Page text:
Saturday, June 19, 2010

Some serious realism on the Middle East:

Lost in the latest Middle Eastern controversy is the fact that the prospects for Israeli-Arab peace are steadily improving, and that the apparently impending defection of Turkey from the Western camp is a great opportunity. The predictable consequence of Europe’s treating Turkey like a shabby, swarthy mendicant knocking at its back door for 30 years — embracing it when an ally in the region was needed, but rebuffing it at other times — is the defeat of the Kemalist Western emulators by the Muslim Turkish nativists.

If the Turks, who are historically no more popular with the Arabs than the Persians (Iranians) are, are throwing in with the militant Islamists, this will severely erode Arab enthusiasm for continuing to carry on the struggle with Israel. Turkey is now playing footsie with the Islamic Brotherhood, which murdered Anwar Sadat and is the principal foe of the Mubarak regime in Egypt. Israel is no threat to these Arab powers, but Hezbollah, Hamas, and the Muslim Brotherhood are...

There are two factors in Israeli-Palestinian relations that justify some optimism. First, the Palestinian Authority prime minister, Salam Fayyad (an economist with no background as a terrorist), has called for the right of return of the millions of Palestinian refugees to the West Bank and not to Israel. This removes the greatest stumbling block to peace, the long-standing Arab demand to inundate Israel with Palestinians.

Second, the Sharon policy of encouraging economic growth in the West Bank and strangling Gaza, as long as Fatah (West Bank) accepts Israel’s right to exist as a Jewish state, and Hamas (Gaza) does not, is working. The West Bank is enjoying an 8 to 10 percent economic-growth rate, and can have statehood. (The new West Bank state must be narrowed somewhat on the west, to make Israel wider than the nine miles it was at its slenderest point prior to the 1967 war, but the reduction can be compensated for in the south, where, when Gaza adheres to the same agreement, it can be deeper. The two parts of Palestine, and north and south Israel, can have an interchange — with tunnels and overpasses — that keeps both halves of both states connected, and respects the sovereignty of both.) As part of a general peace, Israel could give the Arab countrieseconomic assistance and could join the Arab powers in expelling radical Iranian and Turkish political influences.

Turkey presumably imagines that it can parlay its position into one of strength between the Muslim and Western worlds, but cuddling up to terrorists is not the way to do it. If Turkey becomes seriously obstreperous, the restraints that have been imposed on Iraqi Kurdish activity in Kurdish Turkey could be relaxed. Turkey’s attempted Janus act will be a fiasco, unless Western diplomacy has become completely inept.

It remains only to stop the Iranian development of a nuclear military capability. If the U.S. won’t deal with this, there should be a “Middle Eastern solution,” and Israel should lead precise air interdictions as frequently as necessary to keep a deliverable nuclear warhead out of Iran’s hands until the world can have a reasonable comfort level that Iran could be trusted with it.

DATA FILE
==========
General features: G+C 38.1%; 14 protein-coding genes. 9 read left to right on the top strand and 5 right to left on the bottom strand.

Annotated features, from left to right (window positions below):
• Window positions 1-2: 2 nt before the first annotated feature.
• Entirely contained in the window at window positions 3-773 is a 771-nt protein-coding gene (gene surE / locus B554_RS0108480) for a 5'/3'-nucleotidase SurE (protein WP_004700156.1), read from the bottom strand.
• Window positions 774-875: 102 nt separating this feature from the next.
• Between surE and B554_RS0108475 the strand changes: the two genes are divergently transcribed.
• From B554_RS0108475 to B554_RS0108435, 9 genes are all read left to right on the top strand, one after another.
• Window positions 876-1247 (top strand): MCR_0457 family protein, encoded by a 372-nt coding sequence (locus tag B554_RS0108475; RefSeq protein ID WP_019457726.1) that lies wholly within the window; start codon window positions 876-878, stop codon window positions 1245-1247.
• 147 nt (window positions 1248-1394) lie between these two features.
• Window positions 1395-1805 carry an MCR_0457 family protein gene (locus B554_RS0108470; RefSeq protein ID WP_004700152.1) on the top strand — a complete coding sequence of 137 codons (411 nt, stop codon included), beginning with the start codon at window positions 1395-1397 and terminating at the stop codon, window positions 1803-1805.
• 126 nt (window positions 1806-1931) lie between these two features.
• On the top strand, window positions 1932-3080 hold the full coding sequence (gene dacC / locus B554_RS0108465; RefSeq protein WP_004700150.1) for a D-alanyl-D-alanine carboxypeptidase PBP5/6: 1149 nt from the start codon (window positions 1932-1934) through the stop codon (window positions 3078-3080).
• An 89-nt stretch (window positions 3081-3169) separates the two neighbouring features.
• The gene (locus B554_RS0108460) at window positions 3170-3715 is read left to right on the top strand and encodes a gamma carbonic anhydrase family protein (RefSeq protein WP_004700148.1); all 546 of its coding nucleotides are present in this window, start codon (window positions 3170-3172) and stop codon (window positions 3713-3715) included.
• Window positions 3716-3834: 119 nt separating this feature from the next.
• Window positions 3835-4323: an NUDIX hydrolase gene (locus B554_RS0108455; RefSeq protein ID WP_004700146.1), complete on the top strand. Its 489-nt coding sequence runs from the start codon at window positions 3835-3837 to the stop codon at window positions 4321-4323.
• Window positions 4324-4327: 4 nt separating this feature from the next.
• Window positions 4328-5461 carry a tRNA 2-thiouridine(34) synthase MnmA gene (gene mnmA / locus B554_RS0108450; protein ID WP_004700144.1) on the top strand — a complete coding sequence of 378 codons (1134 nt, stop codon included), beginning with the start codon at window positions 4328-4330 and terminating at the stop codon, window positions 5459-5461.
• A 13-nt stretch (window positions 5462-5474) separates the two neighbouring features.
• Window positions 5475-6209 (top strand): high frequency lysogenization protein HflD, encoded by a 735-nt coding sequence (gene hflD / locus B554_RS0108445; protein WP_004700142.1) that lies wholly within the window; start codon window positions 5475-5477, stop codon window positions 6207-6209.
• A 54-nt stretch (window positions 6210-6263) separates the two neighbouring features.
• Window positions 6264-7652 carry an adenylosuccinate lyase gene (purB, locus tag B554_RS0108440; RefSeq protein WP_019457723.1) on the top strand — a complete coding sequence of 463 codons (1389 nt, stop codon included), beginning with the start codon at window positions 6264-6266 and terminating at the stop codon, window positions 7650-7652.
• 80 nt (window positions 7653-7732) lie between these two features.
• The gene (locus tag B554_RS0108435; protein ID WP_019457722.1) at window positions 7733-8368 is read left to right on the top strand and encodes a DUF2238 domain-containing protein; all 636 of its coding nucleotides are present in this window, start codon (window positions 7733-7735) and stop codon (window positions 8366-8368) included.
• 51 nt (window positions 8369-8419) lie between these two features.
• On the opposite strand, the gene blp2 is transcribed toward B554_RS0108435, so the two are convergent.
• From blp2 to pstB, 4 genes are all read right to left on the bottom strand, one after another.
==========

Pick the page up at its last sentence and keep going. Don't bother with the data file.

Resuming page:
Turkey’s flotilla to Gaza was completely irresponsible, but in shedding its Turkish baggage, the West could radically improve its relations with Russia and the Arabs. It is all to play for.

One thing that is frequently overlooked in much of the modern commentary on Turkey is the role of Russia. The Turks and the Russians are historical enemies, from long before the Crimea War. But if Turkey wishes to loosen its ties with the west, it must remember that modern Russia is no better ally then it was two centuries ago. The Islamists in Turkey may be looking toward a Persian-Turkish alignment with the tact backing of the Chinese, but China's ability to project power, and to shelter her allies is something that is yet to be tested. China's recent quest for extending a sphere of influence has been limited to countries, like Guinea, Thailand or North Korea, that can be brought easily in line. So far she has shown little willingness to befriend strong allies. I certainly don't like all of Conrad's ideas, but he shows a better understanding of the local dynamics than most analysts.

UPDATE: Walter Russel Mead comments:
The move to the east has many more dangers and many fewer advantages. Anti-Kemalist (or post-Kemalist) Turks may see the Islamic world as a warm and welcoming place, but the Middle East in particular is a place of hard politics and bitter enmities. Turkey’s pro-Iranian intervention has alarmed and enraged many of the region’s wealthiest and most powerful Arab states who see Iran as a greater danger even than Israel. The Turkish rapprochement with Syria similarly infuriates Arabs who see Syria as part of a hostile ‘Shi’a Crescent’ stretching from Iran to Lebanon that seeks to undermine both the Arab nation and orthodox Islam. Turks sometimes do not fully grasp just how much the Arab world resented Ottoman imperialism; Ottoman nostalgia may be fashionable among some Turks, but it has few echoes in countries that suffered grievously under what they saw as corrupt and ineffective Ottoman rule.
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